We will be a family again. If only I can succeed again. Valerie can love a failure. She can’t seem to love a disappointment. Why is a disappointment worse than a failure? Think about it. Failures result from things that happen to you…things that might be out of your control. They are usually only personal to you.
A disappointment is felt by those closest to you. Disappointment is not something that you can ignore or bury. I made a choice. A wrong choice. Worse yet, I made a wrong choice when I fully believed that I was making the right choice. As the protector of my own family, it’s never reassuring to your loved ones to display such poor judgment. Valerie needs that reassurance from me. I need that reassurance from me even more, ever since that fatal collapse of Rockmount and the even more tragic collapse of my marriage.
I would probably sell my soul to protect my family. To lose my family, it cost me a lot less—to the tune of $1.6M from my own money invested in Rockmount dealings. I thought that would be worth maintaining my honesty. But in this horrible economy, honesty ain’t credibility. And honesty and ignorance can’t pay the mortgage.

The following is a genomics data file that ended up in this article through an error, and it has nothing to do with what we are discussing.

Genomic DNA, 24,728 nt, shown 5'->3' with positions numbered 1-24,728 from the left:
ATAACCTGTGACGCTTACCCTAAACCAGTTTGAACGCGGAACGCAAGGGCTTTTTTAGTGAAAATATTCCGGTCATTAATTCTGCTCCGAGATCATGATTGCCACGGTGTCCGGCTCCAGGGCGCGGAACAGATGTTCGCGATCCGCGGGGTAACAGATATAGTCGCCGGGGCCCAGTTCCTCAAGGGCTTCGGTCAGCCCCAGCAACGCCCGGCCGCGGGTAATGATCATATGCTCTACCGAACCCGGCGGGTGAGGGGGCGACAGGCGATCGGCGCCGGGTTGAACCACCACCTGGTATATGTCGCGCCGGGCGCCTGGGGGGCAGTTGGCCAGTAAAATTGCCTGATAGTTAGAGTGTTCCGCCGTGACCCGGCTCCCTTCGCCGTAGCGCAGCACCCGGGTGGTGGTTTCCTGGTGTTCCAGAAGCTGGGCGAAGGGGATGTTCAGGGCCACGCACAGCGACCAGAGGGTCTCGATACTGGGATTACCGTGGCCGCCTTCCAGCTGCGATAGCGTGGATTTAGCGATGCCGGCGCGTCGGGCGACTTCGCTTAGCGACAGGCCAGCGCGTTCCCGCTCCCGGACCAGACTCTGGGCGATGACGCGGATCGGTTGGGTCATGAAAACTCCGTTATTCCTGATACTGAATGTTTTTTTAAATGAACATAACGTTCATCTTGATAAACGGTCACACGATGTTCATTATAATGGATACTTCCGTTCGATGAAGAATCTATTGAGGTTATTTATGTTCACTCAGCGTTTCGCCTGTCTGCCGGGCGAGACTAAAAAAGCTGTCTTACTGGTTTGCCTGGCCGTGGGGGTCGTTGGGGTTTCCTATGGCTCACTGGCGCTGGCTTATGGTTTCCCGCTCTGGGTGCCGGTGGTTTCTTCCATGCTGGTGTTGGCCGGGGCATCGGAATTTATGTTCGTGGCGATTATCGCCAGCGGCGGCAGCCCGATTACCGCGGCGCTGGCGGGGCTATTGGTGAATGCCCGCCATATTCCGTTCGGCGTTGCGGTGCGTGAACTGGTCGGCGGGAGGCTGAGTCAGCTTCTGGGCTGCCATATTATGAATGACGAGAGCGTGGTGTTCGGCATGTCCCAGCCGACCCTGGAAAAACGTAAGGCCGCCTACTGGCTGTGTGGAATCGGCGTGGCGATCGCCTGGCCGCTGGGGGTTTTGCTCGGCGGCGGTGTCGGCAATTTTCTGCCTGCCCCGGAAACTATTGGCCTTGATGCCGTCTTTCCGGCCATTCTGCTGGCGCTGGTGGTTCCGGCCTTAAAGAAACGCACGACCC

To this day, that decision not to help Ernesto stall long enough to divert our assets—perhaps out of righteousness, perhaps out of spite—may prove to be my biggest sin.
The church is now empty. A hungry ZoElizabeth begins to fidget and cry. Her wailing reverberates off the marble. I get up to take her outside. Marcus stands, perhaps too quickly. Head rush. He stumbles out of the pew. Like a turtle on its back, he can’t seem to get up. I hope I don’t have to carry him to the curb. I can handle only one child right now.
I wait for him by the front entrance. He waves me off and grumbles, “Give me a minute, and I’ll spring for the cab.”
I’m so broke that cab fare outweighs a clean getaway.